Woodstock Palace was a royal palace that lay within the manor of Woodstock in Oxfordshire, and one of the favourite residences of the Plantagenet rulers of England during the thirteenth and fourteenth centuries and was the birthplace of a number of royal princes most notably;

The palace appears to have originated as a hunting lodge for the early Norman kings of England; both William the Conqueror and his son William Rufus used it as a base for hunting parties. (Woodstock is referred to in the Domesday Book as a royal forest.) It began to develop more of the quality of a royal residence in the early twelfth century when Henry I built a seven-mile stone wall to enclose a portion of the estate which was then stocked with a variety of exotic animals including lions,leopards, camels and the odd porcupine or two. But it was in the thirteenth century, that this hunting lodge really developed into a medieval palace when Henry III greatly extended the range of facilities on offer, adding a kitchen, a larder, a wine cellar,a gatehouse, some stables and no less than six chapels. (And incidentally relocated Henry I's menagerie to the Tower of London where it remained until 1828.)

As noted Woodstock Palace was at its most popular during the reigns of Henry III, and the three Edwards who followed him. It was never quite as well visited thereafter but it continued to be in regular use. Henry VII piped in fresh water from a spring and added a fountain in the courtyard as well as a number of baths, but the palace gradually fell out of favour with later Tudor monarchs who viewed its facilities as rather dated compared to the competing attractions of Hampton Court Palace and the like. Despite this Queen Mary I brought the palace into use as a convenient jailhouse for her sister Princess Elizabeth in 1554, who supposedly carved the words "Much suspected, of me; Little proved can be, Quoth Elizabeth, Prisoner" into one of the windows of the gatehouse.

It was still in use by the early Stuart kings, James I and his successor Charles I, who even added the fashionable diversion of a tennis court, but by that time it was no longer referred to as a 'Palace' but rather as a simple 'Manor House'. During the English civil war it was the location for a series of hauntings by the famous Devil of Woodstock and was in ruins by the time of the Restoration.

The fate of Woodstock Palace

In 1705 the manor of Woodstock was transferred by Act of Parliament from the crown into the hands of the newly created Duke of Marlborough, as a convenient location for the erection of a country residence suitable to the victor of the battle of Blenheim. (Parliament also voted the Duke the sum of £500,000.)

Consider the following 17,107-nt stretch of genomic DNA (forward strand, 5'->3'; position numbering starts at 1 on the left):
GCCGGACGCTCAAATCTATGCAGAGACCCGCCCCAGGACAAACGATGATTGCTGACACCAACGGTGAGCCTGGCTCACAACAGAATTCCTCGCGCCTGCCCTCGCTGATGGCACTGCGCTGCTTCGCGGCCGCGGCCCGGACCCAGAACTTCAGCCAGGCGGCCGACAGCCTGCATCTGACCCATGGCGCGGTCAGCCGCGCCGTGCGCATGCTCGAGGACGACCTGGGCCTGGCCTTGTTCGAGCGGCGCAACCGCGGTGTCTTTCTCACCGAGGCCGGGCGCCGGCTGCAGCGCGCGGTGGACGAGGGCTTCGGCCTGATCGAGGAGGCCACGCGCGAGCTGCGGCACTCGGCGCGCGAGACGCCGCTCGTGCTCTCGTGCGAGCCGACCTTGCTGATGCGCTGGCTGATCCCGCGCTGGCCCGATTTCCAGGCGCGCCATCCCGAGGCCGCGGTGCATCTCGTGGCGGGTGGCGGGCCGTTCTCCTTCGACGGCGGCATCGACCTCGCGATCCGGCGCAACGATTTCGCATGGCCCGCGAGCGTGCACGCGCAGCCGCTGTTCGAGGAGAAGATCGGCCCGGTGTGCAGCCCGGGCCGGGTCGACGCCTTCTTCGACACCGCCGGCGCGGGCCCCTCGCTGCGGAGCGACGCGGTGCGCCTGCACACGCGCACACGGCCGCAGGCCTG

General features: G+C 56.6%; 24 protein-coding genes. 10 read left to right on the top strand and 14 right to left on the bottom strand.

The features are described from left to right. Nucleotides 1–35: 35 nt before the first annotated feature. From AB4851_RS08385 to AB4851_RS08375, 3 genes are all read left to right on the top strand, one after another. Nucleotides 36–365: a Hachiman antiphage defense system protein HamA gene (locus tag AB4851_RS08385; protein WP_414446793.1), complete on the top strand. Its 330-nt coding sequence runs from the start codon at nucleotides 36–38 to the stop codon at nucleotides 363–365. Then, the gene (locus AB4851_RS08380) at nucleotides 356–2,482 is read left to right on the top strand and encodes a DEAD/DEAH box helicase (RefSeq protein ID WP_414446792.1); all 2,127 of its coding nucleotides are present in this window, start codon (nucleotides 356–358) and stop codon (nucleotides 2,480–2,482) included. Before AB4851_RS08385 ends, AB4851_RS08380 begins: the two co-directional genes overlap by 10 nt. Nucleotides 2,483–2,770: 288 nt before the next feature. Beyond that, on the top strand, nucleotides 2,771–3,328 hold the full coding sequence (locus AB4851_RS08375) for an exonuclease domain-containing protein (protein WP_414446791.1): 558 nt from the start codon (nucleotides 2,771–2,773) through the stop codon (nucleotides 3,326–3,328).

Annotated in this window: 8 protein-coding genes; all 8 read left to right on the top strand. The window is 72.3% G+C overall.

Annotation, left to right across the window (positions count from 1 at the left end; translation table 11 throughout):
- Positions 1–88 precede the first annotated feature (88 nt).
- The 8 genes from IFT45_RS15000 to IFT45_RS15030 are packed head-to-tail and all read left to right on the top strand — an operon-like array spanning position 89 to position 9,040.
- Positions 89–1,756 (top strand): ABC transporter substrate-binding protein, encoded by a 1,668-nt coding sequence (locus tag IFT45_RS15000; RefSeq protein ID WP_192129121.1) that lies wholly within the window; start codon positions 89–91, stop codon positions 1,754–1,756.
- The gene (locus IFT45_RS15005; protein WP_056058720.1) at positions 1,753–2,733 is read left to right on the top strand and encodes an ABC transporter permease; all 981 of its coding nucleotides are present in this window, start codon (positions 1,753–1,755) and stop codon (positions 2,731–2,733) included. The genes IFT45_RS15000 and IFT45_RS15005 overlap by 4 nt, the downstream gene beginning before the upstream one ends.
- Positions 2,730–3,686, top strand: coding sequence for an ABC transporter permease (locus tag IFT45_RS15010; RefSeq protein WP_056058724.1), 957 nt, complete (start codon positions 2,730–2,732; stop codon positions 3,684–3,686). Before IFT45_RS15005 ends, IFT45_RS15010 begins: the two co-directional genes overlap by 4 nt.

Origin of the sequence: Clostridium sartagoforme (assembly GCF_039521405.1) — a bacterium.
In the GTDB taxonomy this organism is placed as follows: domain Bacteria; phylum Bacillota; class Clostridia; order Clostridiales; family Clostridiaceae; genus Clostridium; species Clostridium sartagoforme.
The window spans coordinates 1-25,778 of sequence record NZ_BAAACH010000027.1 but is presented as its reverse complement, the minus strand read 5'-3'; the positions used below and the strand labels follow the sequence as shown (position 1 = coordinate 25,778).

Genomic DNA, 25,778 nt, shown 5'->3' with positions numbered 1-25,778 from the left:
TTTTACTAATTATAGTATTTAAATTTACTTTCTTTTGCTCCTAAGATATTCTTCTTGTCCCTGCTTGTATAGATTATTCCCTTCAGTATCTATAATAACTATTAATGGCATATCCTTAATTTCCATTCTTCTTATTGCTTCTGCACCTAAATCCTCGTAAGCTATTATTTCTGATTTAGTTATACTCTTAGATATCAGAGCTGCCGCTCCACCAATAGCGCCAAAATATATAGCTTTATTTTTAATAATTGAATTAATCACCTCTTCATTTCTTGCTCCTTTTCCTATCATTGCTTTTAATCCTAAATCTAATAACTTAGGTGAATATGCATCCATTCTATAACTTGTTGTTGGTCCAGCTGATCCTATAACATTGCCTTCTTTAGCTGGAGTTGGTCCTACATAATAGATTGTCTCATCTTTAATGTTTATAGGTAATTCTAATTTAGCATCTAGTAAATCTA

The duke engaged John Vanbrugh as architect for the project but left the details in the hands of his wife Sarah, the Duchess of Marlborough. Whereas John Vanbrugh, wanted to retain the old palace as a picturesque backdrop for his grand vision of Blenheim Palace, the Duchess of Marlborough was determined to have the tatty old ruin pulled down. The DUchess had her way and the old palace was therefore torn down and its remains carted away and used as rubble filling for the Grand Bridge.

Nothing today remains of old Woodstock Palace and only a small stone monument in the grounds of Blenheim Palace now marks the site.

Henry, Eleanor and Rosamund

It is said that Henry II used Woodstock Palace as suitable location for the conduct of his affair with Rosamund de Clifford; at Blenheim Palace today there remains in the grounds an ancient spring that bears the name of Rosamund's Well in remembrance of this royal escapade.

The story goes that Henry kept Rosamund hidden away in a bower nearby, which legend has placed in the centre of a tortuous maze. When Henry's wife, Eleanor of Aquitaine arrived at Woodstock on a surprise visit, she caught sight of a thread caught on the spur of Henry's boot, and followed the line of thread back through the labyrinth and discovered the evidence of her husband's infidelities, to whit the fair Rosamund busy at her needlework. Eleanor is then said to have either killed Rosamund by persuading her to take a drink from a poisoned chalice or to have simply stabbed Rosamund to death.

At which point one might well inquire as to whether medieval queens did indeed travel with spare chalices and lethal poison about their persons and/or armed with knives ready to despatch any royal mistresses they might happen to come across in their travels. Sadly the tale is not true, history records a rather less glamorous death for Rosamund. Although she was indeed mistress to Henry II, she died entirely of natural causes in about the year 1176 after retiring to nearby Godstow Abbey in Oxfordshire, and Eleanor of Aquitaine therefore stands acquitted of the charge of homicide.


SOURCES

  • The 1911 Encyclopedia Brittanica entry for WOODSTOCK
    See http://1911encyclopedia.org/index.htm
  • One of the Most Egregious Teardowns in History:Imagine What Once Was http://www.smithsonianmag.si.edu/journeys/01/feb01/woodstock.html
  • Charles Arnold Baker The Companion to British History (Longcross Press, 1996)
  • Blenheim Palace at http://www.blenheimpalace.com/

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